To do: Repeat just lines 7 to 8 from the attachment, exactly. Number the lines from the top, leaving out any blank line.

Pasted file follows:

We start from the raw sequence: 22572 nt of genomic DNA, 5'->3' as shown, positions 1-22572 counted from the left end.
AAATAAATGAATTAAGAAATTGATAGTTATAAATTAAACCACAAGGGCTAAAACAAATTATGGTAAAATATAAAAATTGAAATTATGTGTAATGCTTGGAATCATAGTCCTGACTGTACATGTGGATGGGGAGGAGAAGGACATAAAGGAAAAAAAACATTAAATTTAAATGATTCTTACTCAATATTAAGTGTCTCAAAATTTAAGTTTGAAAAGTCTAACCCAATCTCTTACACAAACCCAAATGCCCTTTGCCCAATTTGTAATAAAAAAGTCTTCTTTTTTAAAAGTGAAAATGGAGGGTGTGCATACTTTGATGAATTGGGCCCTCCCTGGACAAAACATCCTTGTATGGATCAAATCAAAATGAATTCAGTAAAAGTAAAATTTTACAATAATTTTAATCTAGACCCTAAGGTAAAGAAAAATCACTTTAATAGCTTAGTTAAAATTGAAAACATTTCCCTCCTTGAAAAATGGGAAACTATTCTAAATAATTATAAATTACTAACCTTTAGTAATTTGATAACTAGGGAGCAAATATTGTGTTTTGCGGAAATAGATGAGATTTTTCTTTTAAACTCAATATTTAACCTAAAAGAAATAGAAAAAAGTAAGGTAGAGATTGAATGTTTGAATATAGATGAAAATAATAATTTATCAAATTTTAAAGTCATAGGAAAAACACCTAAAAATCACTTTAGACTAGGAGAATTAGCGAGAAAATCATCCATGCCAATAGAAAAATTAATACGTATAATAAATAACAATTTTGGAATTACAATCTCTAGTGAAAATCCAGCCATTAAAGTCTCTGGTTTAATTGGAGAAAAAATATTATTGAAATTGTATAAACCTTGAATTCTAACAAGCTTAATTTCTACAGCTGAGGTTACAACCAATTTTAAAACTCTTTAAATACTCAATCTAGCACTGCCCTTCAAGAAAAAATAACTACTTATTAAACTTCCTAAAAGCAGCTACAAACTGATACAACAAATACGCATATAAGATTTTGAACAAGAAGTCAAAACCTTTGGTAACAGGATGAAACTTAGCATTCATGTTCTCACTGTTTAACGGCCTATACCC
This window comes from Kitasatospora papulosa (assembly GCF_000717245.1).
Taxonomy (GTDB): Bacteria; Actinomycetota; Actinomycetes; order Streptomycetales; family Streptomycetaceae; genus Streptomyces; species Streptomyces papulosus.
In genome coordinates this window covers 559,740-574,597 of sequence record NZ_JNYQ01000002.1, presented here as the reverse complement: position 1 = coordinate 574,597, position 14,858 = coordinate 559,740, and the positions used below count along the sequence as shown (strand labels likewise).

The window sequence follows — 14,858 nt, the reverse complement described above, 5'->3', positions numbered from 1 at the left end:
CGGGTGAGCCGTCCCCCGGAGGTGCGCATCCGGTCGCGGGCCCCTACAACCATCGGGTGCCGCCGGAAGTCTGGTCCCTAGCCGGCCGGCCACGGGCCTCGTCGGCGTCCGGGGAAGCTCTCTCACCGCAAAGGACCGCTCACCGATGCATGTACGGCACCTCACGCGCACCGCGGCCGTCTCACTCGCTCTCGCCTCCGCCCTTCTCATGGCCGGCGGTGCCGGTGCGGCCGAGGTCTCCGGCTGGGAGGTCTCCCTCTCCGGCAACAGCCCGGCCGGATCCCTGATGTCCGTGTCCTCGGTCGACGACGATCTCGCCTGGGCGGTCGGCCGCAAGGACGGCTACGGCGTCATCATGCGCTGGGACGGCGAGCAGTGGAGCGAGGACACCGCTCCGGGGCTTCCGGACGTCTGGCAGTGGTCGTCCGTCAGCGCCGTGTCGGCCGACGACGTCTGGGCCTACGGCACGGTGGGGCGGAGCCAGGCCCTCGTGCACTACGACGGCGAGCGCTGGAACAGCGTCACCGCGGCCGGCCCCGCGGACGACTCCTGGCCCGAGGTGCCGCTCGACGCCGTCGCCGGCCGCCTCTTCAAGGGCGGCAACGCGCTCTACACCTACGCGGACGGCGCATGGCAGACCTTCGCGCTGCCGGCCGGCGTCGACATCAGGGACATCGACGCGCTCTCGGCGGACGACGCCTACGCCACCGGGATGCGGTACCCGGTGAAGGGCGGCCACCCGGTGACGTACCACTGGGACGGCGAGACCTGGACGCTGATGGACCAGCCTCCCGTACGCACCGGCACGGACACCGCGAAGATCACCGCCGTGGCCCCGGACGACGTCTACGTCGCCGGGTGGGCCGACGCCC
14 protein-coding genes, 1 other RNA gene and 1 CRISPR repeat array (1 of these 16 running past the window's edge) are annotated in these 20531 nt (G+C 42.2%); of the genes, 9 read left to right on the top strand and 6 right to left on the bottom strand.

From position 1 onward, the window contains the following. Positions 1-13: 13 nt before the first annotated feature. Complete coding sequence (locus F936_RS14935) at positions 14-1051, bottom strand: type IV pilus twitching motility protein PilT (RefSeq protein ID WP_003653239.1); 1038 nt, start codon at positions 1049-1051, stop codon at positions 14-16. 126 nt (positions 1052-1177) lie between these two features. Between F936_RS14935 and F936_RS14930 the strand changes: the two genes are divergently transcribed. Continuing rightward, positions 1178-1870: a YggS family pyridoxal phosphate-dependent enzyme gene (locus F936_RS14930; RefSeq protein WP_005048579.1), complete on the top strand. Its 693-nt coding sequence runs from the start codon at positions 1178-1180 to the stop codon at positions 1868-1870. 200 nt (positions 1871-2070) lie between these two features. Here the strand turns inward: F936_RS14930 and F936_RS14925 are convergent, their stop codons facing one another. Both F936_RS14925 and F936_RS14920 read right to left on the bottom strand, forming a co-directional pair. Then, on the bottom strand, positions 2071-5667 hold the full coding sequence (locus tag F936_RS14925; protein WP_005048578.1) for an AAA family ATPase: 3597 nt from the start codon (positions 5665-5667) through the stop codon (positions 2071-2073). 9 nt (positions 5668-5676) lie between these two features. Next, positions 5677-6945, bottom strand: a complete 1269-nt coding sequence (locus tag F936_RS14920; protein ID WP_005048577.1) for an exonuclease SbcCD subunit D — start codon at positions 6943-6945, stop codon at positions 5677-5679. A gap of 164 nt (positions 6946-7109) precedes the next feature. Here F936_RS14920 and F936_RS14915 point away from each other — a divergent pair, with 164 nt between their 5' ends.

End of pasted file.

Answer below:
CGGGTGAGCCGTCCCCCGGAGGTGCGCATCCGGTCGCGGGCCCCTACAACCATCGGGTGCCGCCGGAAGTCTGGTCCCTAGCCGGCCGGCCACGGGCCTCGTCGGCGTCCGGGGAAGCTCTCTCACCGCAAAGGACCGCTCACCGATGCATGTACGGCACCTCACGCGCACCGCGGCCGTCTCACTCGCTCTCGCCTCCGCCCTTCTCATGGCCGGCGGTGCCGGTGCGGCCGAGGTCTCCGGCTGGGAGGTCTCCCTCTCCGGCAACAGCCCGGCCGGATCCCTGATGTCCGTGTCCTCGGTCGACGACGATCTCGCCTGGGCGGTCGGCCGCAAGGACGGCTACGGCGTCATCATGCGCTGGGACGGCGAGCAGTGGAGCGAGGACACCGCTCCGGGGCTTCCGGACGTCTGGCAGTGGTCGTCCGTCAGCGCCGTGTCGGCCGACGACGTCTGGGCCTACGGCACGGTGGGGCGGAGCCAGGCCCTCGTGCACTACGACGGCGAGCGCTGGAACAGCGTCACCGCGGCCGGCCCCGCGGACGACTCCTGGCCCGAGGTGCCGCTCGACGCCGTCGCCGGCCGCCTCTTCAAGGGCGGCAACGCGCTCTACACCTACGCGGACGGCGCATGGCAGACCTTCGCGCTGCCGGCCGGCGTCGACATCAGGGACATCGACGCGCTCTCGGCGGACGACGCCTACGCCACCGGGATGCGGTACCCGGTGAAGGGCGGCCACCCGGTGACGTACCACTGGGACGGCGAGACCTGGACGCTGATGGACCAGCCTCCCGTACGCACCGGCACGGACACCGCGAAGATCACCGCCGTGGCCCCGGACGACGTCTACGTCGCCGGGTGGGCCGACGCCC
14 protein-coding genes, 1 other RNA gene and 1 CRISPR repeat array (1 of these 16 running past the window's edge) are annotated in these 20531 nt (G+C 42.2%); of the genes, 9 read left to right on the top strand and 6 right to left on the bottom strand.